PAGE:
Death From Above 1979 proves that their formula of stripped-down rock reliant on bass and drums (but not drum and bass) still works, filling the album with plenty of riffs that are both fast and furious.  “Right On, Frankenstein!” and “Gemini” would fit right in with some of the more blistering tracks from their debut, like “Little Girl” or “Romantic Rights”.  “Gemini” has several catchy parts that will certainly stick in the minds of the listener (the pre-chorus of “she cries on her birthday” and the chorus of “24/7–still believes in heaven” will definitely be parts that the audience will be shouting along with at their concerts) and “Right On, Frankenstein!”  features a terrific outro, with the band stopping on a dime before slipping into a furiously-picked rapid-fire 32nd-note bass riff that ends with a bang.

The band also stretches out a bit with great success, dipping into sludge-rock territory with the “Virgins” and getting damn near close to writing a ballad with “White Is Red”.  The latter features an inventive bass part that utilizes a gorgeous unique tone that shows that simply because the band uses a limited set of instruments, it doesn’t mean that their sonic palette is in any way constricted.  The lyrics are also some of their best work to date; DFA1979 always were able to come up with an incisive line or individual memorable lyrics, but the heartbreaking story of a spurned lover and an unplanned teenage pregnancy in “White Is Red” shows that the duo can craft a complete song and are capable of invoking previously unknown subtle emotions in the listener.  It also ends up being the perfect setup to the lead single “Trainwreck 1979”, which sounds as terrific and energetic on the album as it does when it’s livening up rock radio’s otherwise generally moribund playlist.  (It also may bear an interesting connection to the previous track, as the track begins with the details of the protagonist’s birth.)

The album ends with the epic title track, a song that shifts from a goofy 8-bit melody into a frenetic punk rocker before ending on a throwback 80’s metal coda, which fades seamlessly into a classical piano outro that mirrors the previous melody, processed through a filter that evokes the soundtrack of a classic horror film from the Silent Era.  With the coda, Jesse Keeler comes as close to a bass “solo” as you’re likely to hear from the duo, and Sebastien Grainger shows off some of the drum tricks he’s picked up in the decade since their debut.  Once you hear that, you gain a new appreciation for Grainger’s rhythmic support throughout the album, noticing how he’s not only driving the beat but also engaging intriguing melodic support as well by effortlessly shifting styles and patterns.  But most importantly, the radical shift at the end shows fans that the band is capable of exploring even more styles, and that the band won’t be running out of ideas anytime soon.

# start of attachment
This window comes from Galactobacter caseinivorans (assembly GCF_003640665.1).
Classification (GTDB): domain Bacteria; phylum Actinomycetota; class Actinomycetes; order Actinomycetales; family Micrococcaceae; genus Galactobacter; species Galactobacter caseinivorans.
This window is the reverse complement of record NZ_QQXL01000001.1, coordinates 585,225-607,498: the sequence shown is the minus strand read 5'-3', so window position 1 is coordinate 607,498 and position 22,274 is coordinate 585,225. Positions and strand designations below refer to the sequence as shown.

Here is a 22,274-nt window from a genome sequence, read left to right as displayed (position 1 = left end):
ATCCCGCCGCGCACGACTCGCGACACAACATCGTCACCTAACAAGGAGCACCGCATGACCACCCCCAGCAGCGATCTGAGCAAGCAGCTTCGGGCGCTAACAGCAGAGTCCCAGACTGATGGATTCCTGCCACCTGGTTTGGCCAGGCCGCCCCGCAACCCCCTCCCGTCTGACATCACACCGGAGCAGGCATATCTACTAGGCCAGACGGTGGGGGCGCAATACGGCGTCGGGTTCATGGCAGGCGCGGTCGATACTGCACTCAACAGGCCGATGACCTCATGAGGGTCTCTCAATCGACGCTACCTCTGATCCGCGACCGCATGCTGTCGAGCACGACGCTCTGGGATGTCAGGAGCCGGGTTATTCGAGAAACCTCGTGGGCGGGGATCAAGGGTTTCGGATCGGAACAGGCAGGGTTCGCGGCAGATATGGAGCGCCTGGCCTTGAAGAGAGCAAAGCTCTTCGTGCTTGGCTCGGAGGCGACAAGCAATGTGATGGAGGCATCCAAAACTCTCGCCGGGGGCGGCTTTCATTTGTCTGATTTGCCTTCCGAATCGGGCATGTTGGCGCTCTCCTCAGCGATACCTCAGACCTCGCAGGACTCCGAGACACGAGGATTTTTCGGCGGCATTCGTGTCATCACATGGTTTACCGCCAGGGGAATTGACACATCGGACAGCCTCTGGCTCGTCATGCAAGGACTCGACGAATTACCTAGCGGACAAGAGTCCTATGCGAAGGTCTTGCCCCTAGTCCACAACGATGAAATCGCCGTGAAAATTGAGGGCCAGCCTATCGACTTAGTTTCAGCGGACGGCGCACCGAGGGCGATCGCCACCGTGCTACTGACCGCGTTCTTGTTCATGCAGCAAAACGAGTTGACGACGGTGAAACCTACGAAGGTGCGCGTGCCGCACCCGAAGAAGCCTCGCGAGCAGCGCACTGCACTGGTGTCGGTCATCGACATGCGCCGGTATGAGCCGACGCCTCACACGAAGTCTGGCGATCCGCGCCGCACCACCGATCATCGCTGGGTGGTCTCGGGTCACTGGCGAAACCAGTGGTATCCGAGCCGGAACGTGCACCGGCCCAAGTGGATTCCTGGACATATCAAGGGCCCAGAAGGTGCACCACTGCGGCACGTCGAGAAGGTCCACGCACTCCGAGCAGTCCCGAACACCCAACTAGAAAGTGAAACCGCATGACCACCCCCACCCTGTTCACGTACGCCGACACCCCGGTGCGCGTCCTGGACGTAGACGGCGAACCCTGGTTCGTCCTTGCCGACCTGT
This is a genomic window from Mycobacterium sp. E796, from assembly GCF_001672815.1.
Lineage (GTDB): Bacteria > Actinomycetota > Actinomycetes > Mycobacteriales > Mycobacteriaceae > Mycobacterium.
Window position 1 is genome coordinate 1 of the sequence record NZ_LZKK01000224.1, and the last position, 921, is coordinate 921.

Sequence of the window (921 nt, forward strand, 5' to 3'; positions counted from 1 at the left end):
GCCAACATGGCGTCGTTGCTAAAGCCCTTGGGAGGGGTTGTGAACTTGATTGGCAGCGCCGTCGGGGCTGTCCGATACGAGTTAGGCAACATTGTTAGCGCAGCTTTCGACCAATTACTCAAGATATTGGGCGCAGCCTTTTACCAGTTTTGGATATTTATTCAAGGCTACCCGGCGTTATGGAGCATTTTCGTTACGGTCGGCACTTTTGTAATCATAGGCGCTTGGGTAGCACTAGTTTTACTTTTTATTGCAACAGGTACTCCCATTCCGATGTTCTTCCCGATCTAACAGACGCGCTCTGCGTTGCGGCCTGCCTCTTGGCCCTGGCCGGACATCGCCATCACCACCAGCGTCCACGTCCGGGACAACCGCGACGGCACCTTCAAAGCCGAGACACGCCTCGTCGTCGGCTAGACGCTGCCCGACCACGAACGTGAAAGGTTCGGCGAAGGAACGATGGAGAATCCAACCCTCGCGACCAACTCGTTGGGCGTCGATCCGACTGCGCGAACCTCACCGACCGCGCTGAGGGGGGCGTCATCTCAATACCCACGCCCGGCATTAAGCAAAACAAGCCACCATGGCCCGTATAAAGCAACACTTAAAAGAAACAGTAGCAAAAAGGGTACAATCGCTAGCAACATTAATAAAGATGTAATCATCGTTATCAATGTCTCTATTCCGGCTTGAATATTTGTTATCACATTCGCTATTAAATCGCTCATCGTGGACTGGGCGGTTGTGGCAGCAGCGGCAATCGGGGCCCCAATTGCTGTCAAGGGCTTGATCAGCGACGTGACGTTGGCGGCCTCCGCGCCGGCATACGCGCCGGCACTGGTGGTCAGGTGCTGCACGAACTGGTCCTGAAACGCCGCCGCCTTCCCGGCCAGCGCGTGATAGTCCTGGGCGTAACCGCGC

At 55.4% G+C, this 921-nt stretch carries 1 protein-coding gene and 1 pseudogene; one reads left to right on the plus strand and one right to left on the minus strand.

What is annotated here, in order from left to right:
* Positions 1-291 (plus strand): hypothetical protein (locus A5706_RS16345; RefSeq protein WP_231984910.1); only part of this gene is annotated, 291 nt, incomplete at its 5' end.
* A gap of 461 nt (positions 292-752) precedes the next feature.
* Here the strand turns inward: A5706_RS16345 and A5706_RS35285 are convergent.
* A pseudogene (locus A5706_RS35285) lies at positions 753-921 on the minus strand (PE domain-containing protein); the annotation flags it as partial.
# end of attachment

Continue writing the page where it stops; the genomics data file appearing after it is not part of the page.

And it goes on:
You’re a Woman, I’m a Machine still is in my regular rotation ten years later, and at this point I’m willing to predict that The Physical World will follow the same path as well.  It’s already been stuck in my car’s stereo for the past week, and the good news is that I’m not even beginning to get tired of the album.  In other words, it’ll be definitely making an appearance on our Best Of list for 2014.

Over the Weekend (Sept. 15 Edition)

Helping to start your week off with some live videos, new music, and whatever else we can find lying around…

Last week saw some great performances on the Late Night show, including The Replacements returning to 30 Rock with a blistering version of their classic “Alex Chilton”, their first since their banishment due to their infamous SNL trainwreck of a performance.  Speaking of “trainwreck”, Death From Above 1979 performed their lead single “Trainwreck 1979” on Letterman, with some help from Paul Shaffer and the rest of the band.  It was awesome.